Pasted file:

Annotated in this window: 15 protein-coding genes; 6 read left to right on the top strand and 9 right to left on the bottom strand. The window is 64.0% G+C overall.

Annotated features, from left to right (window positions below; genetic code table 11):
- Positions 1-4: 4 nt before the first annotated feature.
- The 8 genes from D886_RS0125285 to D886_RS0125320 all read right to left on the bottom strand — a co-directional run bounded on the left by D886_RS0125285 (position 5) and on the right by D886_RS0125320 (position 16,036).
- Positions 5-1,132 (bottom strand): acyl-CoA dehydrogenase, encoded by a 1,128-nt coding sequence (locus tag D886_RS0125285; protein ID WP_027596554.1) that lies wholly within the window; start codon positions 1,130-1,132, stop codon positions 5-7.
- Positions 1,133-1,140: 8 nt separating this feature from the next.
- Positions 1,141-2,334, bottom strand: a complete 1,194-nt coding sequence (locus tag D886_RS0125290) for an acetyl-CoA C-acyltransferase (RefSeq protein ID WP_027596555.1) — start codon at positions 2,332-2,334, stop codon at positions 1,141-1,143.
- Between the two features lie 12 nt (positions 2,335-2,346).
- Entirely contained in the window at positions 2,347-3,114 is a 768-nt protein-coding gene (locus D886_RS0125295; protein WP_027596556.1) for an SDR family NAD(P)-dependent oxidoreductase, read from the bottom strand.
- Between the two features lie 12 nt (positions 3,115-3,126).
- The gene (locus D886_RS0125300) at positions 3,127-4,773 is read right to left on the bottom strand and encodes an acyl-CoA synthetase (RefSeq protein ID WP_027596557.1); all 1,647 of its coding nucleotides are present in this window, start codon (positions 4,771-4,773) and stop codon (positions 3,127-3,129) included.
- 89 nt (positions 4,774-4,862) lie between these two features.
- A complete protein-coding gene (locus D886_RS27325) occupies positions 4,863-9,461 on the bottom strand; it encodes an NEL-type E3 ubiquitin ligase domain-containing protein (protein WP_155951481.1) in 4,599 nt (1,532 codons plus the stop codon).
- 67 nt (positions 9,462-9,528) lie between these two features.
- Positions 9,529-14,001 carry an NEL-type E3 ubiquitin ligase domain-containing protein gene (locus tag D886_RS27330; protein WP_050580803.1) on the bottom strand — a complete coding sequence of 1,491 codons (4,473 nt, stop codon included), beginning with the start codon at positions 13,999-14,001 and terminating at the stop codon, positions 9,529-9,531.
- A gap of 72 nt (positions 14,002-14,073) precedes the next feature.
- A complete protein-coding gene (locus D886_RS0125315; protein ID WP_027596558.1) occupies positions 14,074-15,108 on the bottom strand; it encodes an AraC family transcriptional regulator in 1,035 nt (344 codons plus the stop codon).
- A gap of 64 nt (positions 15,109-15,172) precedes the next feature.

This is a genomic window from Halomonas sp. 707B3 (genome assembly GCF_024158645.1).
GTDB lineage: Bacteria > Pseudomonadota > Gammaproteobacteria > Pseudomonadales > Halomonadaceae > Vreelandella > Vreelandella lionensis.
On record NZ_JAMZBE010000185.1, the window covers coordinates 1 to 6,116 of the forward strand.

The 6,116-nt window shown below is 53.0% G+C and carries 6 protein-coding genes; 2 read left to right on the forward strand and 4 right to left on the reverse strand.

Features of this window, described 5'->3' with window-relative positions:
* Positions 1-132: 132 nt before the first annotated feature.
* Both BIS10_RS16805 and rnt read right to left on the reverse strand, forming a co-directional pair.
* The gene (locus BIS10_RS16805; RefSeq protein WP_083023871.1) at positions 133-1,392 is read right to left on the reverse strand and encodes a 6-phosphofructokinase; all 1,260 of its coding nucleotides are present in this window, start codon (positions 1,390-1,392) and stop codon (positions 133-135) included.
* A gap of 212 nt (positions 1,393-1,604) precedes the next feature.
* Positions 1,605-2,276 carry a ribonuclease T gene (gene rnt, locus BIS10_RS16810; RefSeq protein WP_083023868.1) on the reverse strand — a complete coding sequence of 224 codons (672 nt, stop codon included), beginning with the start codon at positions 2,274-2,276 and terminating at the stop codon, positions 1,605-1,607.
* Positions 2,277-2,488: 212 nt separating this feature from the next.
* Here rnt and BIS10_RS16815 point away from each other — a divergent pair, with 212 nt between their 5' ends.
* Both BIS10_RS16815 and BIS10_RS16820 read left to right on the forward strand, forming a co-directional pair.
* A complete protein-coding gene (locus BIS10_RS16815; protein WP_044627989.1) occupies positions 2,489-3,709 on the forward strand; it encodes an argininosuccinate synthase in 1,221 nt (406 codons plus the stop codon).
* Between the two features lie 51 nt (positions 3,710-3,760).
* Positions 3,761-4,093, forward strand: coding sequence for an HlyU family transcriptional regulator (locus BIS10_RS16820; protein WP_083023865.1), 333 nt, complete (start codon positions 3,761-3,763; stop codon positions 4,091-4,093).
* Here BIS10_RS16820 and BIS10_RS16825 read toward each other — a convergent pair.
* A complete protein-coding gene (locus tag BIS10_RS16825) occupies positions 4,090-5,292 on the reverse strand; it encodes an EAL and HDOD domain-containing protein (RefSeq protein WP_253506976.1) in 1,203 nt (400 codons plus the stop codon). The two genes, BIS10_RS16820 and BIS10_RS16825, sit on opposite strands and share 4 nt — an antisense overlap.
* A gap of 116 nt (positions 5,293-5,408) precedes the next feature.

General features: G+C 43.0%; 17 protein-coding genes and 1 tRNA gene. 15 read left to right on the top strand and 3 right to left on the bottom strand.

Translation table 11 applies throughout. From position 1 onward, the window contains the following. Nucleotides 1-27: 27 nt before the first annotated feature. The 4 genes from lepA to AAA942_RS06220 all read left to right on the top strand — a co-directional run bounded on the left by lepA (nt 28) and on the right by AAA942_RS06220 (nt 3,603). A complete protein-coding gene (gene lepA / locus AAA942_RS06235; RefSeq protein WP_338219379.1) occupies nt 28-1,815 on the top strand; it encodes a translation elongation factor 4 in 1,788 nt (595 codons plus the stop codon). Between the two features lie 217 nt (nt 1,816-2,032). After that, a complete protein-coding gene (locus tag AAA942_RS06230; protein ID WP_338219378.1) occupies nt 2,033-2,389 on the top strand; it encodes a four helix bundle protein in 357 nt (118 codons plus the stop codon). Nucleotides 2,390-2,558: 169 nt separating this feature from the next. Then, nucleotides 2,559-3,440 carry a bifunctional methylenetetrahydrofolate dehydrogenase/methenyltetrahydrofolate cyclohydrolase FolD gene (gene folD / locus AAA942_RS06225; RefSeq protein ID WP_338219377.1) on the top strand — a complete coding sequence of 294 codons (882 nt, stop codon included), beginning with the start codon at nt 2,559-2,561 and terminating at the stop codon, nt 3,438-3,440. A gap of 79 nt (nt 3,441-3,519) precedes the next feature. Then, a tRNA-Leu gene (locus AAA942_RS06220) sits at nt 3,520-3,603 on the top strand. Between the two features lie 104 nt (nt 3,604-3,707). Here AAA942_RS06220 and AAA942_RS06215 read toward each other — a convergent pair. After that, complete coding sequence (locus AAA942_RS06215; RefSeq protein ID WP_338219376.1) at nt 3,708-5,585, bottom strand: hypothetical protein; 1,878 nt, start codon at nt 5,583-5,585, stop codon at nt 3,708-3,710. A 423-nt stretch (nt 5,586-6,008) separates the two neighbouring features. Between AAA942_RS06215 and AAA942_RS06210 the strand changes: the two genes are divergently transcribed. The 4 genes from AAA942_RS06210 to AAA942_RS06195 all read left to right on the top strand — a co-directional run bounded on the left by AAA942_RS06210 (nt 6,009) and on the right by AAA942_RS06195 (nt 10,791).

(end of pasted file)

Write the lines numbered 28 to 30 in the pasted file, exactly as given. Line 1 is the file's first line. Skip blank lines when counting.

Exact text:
* Positions 1,605-2,276 carry a ribonuclease T gene (gene rnt, locus BIS10_RS16810; RefSeq protein WP_083023868.1) on the reverse strand — a complete coding sequence of 224 codons (672 nt, stop codon included), beginning with the start codon at positions 2,274-2,276 and terminating at the stop codon, positions 1,605-1,607.
* Positions 2,277-2,488: 212 nt separating this feature from the next.
* Here rnt and BIS10_RS16815 point away from each other — a divergent pair, with 212 nt between their 5' ends.